We begin Helen’s watchlist with the 2012 film Ruby Sparks! Is it the defining satire of the so called “Manic Pixie Dream Girl Trope”? or victim to its offensiveness? Is it even a good movie about writing?
Since I wasn’t able to make this episode, I’ll chime in with my take: I didn’t dislike the movie nearly as much as Anthony or Helen. I think it was a pretty average, occasionally funny movie that is elevated a head above the rest by at least attempting to say something unique about a too-common movie trope at the time: the manic pixie dream girl, or, more specifically, the type of guys who dream of the manic pixie girl. How would this actually pan out for these guys if the dream became real? What would it reveal about them?
I always appreciate movies that are able to pull off a clearly unlikeable character as the lead, and I think Paul Dano performed this character really well. We aren’t supposed to like Calvin or think he’s a good guy. He’s clearly toxic. And we’re not supposed to take his “romance” (mental masturbation?) with Ruby as completely charming or completely reprehensible. Calvin is a pretty typical insecure dude, and a pretty typical insecure dude would absolutely take advantage of this magical situation, and this is what is scary about the film.
The manic pixie dream girl appeals to men who are internally empty, who lack any ability to create meaning or excitement in their own lives, so, instead, dream of a girl who is naturally bursting with excitement and spontaneity who can perfectly fill their void. But she is also awkward and child-like, allowing the guy to maintain his feeling of social superiority and not trigger any of his many insecurities. It’s the perfect combo for this kind of guy. But, of course, this kind of girl does not exist in the real world, but instead manifests as one of the many versions of Ruby throughout the movie: if she is spontaneous, she is also too extroverted and socially independent for him, and leaves him feeling just as jealous and lonely as he was without her. If she is childlike and awkward, she is also clingy and dependent, which is too much for Calvin to handle. In other words, she isn’t exactly the way he wants her to be. No one is. Humans are messy, and that’s what he can’t face.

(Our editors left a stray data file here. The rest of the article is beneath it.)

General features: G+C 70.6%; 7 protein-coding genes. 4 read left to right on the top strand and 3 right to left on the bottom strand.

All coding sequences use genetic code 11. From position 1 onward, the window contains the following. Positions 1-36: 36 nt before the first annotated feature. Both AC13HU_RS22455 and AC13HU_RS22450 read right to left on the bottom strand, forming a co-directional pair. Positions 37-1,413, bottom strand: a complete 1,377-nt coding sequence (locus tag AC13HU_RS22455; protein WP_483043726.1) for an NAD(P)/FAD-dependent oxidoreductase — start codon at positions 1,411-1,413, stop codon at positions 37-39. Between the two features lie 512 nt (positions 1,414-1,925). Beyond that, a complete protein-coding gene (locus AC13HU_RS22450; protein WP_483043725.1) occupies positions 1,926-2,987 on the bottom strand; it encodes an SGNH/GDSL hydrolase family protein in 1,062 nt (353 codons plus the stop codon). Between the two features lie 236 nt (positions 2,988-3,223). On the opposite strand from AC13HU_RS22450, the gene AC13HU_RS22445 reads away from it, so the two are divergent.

His brother character is there as a deceptive foil to Calvin: seeing the brother’s over-the-top toxicity might tempt us to think Calvin is supposed to be the “nice guy” but, as his controlling, narcissistic, codependent behavior begins to show, we aren’t able to maintain that illusion. His experiment reveals himself to himself, and I think (SPOILERS AHEAD) we are supposed to believe that he truly does learn a lesson when he lets Ruby go, and that the meet-cute in the last scene may be a real chance at a fresh start for these two people. Or perhaps it would’ve been more interesting if Calvin would’ve chosen to not talk to Ruby (not wanting to spoil her new personhood), or if Ruby had rejected Calvin in the last scene so we could see how his new self would deal with that.
If you read too much into the movie, or expect detailed explanations for why a typewriter could manifest a person, you’ll be disappointed. This is magical realism: the magic is only there to move the plot along and tell the story the writer wants to tell. Maybe the tone could have been clearer or they could’ve leaned harder into the satire, but, on the other hand, it is a character study at its core, and going wild with genre would have distracted from the central point. So maybe all it lacked was a few more scenes to flesh out Calvin a bit more. Go into this movie expecting a super-deep, perfectly consistent genre masterpiece, and you will be disappointed. Go into this movie expecting another average, bland, mindless rom-com, and you will appreciate it for going above and beyond. Hence, a 6/10.
Synopsis for Ruby Sparks
Young author Calvin Weir-Fields (Paul Dano), once a literary darling, is having trouble composing his next novel. Following a therapist’s advice, Calvin pulls out an old manual typewriter and creates a vivacious, flame-haired woman he dubs Ruby Sparks (Zoe Kazan). Overnight, Ruby leaps from the page into Calvin’s home as a real flesh-and-blood woman. And, what’s more, she’s unaware that she’s actually a fictional character and that her actions and feelings are dictated by whatever Calvin writes.
Anthony: What did you think of Ruby Sparks?
Helen: I’m baffled by this movie. Initially watching it, I didn’t like it. I was annoyed by it. I was frustrated by it. I went in kind of expecting not to like it, and then I read about it after it was over, and then I felt extremely guilty and ashamed that I didn’t like it because I didn’t realize it was written by the lead actress. And yeah that just broke my brain completely. I was like, wait, I need to give this a whole other chance. I need to reevaluate everything I think about this. Maybe I was being too judgmental. Maybe I was missing some of the satire that was there. Because it didn’t feel enough like a satire to me. And so now I’m just stuck. I don’t know how I’m gonna rate this thing. We’re just gonna have to talk it out. I just feel completely cornered by this film.
Anthony: Yeah, that is an interesting point. We watched it together and I think there was a couple parts where I was like, “This is totally written by a dude,” just because it was how you’re saying: the tone never made it obvious that it was dissecting or criticizing this thing, and there was never, at least in my perspective, a moment of actual growth for any of the characters…